16. Takao

    Takao Ace

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    The first, the schooner Lanikai was taken over and commissioned as a US naval vessel, however, she was preparing to leave Manila, when the Japanese attacked. She had her own incredible story to tell as she spent 82 days at sea during her escape from the Philippines to Australia.
    USS Lanikai - Wikipedia

    The other was the schooner Molly Moore, which was never taken over before Japan attacked. I have been unable to find anything else about the vessel following the start of the war.
     
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  17. Aussiegoat

    Aussiegoat Member

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    From my homework, it seems referring to "Japan's intentions" is a bit of a murky affair. Some parties (such as the War and Finance Ministries) wanted war with the US asap, but others were keen to do all they could to avoid it. Importantly, however, it seems that it was consistent government policy to avoid war with the US until after the full embargo/financial freeze was effected. Despite the extensive preparations made to attack the US, these were a case of last resort, not the government's preference. I don't see any evidence that Japan would have attacked the US in or around Dec 1941 had the embargo not been put in place.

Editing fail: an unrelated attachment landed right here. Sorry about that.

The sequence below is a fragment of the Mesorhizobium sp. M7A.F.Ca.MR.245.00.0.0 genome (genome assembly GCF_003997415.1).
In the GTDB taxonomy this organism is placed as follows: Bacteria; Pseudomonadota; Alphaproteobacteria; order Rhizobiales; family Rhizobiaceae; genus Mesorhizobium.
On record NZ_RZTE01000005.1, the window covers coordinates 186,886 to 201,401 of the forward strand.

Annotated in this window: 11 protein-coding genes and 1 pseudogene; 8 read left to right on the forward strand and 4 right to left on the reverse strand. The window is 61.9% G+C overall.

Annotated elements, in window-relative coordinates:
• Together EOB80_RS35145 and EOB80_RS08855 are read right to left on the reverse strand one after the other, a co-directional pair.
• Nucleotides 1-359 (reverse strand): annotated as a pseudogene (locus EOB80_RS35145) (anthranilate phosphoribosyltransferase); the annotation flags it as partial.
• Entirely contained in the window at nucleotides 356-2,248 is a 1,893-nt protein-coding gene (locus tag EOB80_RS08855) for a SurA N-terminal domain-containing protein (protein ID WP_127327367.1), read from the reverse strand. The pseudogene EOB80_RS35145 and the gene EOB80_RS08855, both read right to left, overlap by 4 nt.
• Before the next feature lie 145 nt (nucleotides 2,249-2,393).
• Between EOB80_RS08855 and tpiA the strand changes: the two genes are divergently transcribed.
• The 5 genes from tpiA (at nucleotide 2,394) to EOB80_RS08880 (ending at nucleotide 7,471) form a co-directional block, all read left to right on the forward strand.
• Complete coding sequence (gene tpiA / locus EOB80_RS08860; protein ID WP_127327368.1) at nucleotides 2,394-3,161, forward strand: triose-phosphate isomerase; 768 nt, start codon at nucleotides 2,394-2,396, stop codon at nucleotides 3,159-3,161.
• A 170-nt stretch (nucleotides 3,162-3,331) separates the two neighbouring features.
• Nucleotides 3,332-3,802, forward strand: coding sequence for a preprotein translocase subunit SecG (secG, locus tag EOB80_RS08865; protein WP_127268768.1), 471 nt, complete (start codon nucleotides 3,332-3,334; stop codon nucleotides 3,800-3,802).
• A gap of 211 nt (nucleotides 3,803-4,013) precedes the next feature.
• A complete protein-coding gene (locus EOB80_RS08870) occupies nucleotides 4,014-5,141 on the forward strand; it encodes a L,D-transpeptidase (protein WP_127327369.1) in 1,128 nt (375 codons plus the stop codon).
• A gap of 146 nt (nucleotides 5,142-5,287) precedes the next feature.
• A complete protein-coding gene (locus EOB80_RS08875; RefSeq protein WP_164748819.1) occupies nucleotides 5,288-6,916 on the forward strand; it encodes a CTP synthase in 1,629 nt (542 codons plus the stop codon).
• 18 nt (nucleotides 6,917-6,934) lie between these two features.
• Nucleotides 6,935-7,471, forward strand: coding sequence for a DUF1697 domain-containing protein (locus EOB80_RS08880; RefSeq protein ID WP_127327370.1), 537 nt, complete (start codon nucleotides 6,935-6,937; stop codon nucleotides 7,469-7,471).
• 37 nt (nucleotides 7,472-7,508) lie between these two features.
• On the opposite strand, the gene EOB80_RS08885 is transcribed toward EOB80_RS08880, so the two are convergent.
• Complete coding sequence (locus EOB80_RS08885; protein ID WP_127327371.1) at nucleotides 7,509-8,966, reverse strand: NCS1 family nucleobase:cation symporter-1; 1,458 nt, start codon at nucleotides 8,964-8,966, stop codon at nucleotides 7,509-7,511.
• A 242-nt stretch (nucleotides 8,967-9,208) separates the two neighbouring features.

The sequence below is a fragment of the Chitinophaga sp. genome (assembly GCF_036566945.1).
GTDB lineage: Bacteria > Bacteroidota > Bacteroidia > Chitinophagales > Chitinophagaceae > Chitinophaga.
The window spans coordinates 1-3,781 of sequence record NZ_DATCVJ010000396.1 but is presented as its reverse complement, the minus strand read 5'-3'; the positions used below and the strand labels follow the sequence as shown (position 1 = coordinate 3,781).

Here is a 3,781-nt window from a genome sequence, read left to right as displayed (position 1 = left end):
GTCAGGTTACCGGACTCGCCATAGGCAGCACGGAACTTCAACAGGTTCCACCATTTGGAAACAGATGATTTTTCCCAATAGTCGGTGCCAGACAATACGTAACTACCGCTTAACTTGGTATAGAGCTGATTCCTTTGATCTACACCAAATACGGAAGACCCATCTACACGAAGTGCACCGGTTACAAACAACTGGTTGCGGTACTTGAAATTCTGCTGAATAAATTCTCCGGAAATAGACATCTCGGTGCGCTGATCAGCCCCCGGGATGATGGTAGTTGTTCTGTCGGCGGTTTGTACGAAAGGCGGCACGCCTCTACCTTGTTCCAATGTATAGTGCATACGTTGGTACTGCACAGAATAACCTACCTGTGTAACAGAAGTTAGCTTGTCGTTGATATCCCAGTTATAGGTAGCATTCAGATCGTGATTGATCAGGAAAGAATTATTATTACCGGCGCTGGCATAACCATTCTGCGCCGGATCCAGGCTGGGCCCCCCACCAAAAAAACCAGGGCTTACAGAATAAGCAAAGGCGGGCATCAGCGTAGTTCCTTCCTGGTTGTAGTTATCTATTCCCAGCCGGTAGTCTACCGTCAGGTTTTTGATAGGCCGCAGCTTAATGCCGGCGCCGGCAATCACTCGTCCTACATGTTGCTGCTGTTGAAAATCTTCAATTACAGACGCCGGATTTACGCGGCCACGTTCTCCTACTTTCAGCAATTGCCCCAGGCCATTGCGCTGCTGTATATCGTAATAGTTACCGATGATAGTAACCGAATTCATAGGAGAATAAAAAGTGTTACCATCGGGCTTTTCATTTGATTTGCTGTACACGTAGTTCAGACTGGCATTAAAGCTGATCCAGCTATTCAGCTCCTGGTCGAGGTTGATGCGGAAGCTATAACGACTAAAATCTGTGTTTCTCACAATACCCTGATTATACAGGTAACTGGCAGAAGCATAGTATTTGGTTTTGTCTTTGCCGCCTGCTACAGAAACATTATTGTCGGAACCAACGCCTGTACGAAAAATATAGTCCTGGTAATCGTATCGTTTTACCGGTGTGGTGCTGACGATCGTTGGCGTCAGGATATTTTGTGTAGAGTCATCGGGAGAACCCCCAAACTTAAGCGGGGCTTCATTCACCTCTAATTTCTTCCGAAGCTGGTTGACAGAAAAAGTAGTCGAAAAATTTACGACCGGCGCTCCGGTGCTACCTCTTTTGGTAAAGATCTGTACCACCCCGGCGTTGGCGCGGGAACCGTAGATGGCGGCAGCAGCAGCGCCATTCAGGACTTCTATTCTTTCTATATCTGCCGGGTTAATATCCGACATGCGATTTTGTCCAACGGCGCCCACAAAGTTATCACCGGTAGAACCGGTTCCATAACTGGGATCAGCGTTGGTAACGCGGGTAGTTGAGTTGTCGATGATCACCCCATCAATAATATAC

Determining whether the embargo/freeze was the straw that broke the camel's is difficult to determine, however. It forced Japan's hand but it was enacted in August and the final decision for war wasn't made until Oct/Nov. Either way, it certainly added significant weight to that Dromedary, and as such I stick to my contention that it was a mistake. If it hadn't been undertaken, the US entry into the war would have been delayed (determining how long is speculation), giving it more time to prepare for war. The American economy was a spooling behemoth and every day worked in its favour and made it stronger. Yes, Malaya, Singapore, and DEI would have fallen...but they did regardless of the embargo and other allied policies. And the benefits Japan got from its new possessions took time to achieve anyway (e.g. they were unable to bring the DEI refineries on line as quickly as hoped), and in the meantime its military resources would have suffered losses fighting in Malaya and DEI and been ever further extended.